New Chip to Detect Gestures in Front of Tiny Wearable Screens

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Wearable computers are drumming up lots of attention and sales, but innovators have yet to settle on the best interface. Google Glass has touch and voice; others have one of the two, and many smartwatches do little more than project what’s on the user’s smartphone display.

It has proven difficult to design a rich, easy-to-use interface for devices whose screens are only a few finger widths across.

But for every problem there's a startup, and this one's no exception. A fledgling company, Chirp Microsystems is developing a gesture-based operating system to work with a new chip that uses sound, rather than vision, to track the user's movements. The company is based on advances made at two University of California labs.

Inspired by medical technology, the system uses ultrasound, rather than light, to detect hand gestures within a range of about a meter. The system can sense gestures that don't occur directly in front of its display, and it uses far less battery power than existing gesture camera-based interfaces: It runs up to 30 hours continuously on a tiny battery.

chirp-chipChirp is vying to provide a service that works within a variety of wearable devices, rather than sell a single device. Its founders hope it will boost user experience on smartwatches and other wearable computers, such as Google Glass.

"With Glass, for example, you have the display screen that hovers in front of your eyeball, you can talk to it and that’s pretty useful but you can’t touch it. The idea here for Glass would be if you’ve already got this screen in front of your eyeball, if you just hold your hand up, then you can interact with the menu. That could be very powerful,” Chirp co-founder Richard Przybyla told Singularity Hub.

So how does it work? An array of resonators sends ultrasound pulses outward to echo off the objects in their path: the user’s hand, for instance. The echoes return to the resonators and a connected chip measures the elapsed time. With resonators arrayed along vertical and horizontal axes, the time measurements can be used to detect a range of hand movements.

“It’s like sonar that’s been around for many years. The main difference with ours is that we have a small chip that we can put more than one ultrasound transmitter on, so we can tell which direction the sound is coming back in because, as it comes back, it will arrive at different transducers at different times,” Przybyla said.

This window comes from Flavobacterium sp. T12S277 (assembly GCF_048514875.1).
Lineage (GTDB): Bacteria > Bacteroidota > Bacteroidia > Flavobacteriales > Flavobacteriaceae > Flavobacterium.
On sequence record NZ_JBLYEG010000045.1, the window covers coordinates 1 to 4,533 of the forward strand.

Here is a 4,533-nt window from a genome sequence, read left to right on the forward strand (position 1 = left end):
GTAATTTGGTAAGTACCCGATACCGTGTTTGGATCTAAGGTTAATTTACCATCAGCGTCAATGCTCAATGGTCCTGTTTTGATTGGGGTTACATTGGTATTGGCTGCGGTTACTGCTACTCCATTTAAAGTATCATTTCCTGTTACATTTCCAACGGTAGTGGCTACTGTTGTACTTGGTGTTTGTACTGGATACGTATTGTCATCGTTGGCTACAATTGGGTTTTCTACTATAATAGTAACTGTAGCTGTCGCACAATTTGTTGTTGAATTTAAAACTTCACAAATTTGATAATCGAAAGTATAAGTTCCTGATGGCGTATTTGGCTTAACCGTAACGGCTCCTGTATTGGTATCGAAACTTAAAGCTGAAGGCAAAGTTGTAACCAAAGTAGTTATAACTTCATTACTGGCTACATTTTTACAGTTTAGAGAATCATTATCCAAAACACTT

Przybyla and his colleagues are still fine-tuning the gestures Chirp will recognize, but a demo shows using an imaginary joystick and swiping pages without touching the screen.

Images: Robnroll via, Richard Przybyla

Cameron Scott

Cameron received degrees in Comparative Literature from Princeton and Cornell universities. He has worked at Mother Jones, SFGate and IDG News Service and been published in California Lawyer and SF Weekly. He lives, predictably, in SF.

Discussion — 2 Responses

  • Michael Lovett November 14, 2013 on 2:14 pm

    I still do not understand why everyone is so gaga over these supposed “smart watches”. I owned and used a mobile phone WATCH (yes, it looked pretty much like what Dick Tracy had) that I bought out of Hong Kong in 2004. I lived in mainland China from 2001 to 2006, and I was using a 2G network in 2004, doing video chats, phone to phone, on a mobile phone watch.
    People in USA, Australia, Britain, and most of Europe don’t get the “toys of Asia” until well after two, three, sometimes five years. I am so sick of mobile phones now, that I gave mine up over a year ago and now only use Google Voice on my laptop. I come home, log in, check for voicemail. if I need to call someone, then I look for a payphone. No payphone? No worries–I am 52, and I certainly didn’t need to have a phone with me 24/7 growing up, or in my 20s or 30s and I certainly don’t need one now. Everyone has been brainwashed into thinking they MUST have a phone with them at all times. Welcome to 1984 people. George Orwell predicted you.

  • truejay November 14, 2013 on 5:49 pm

    2014 is the new start of wearable technology.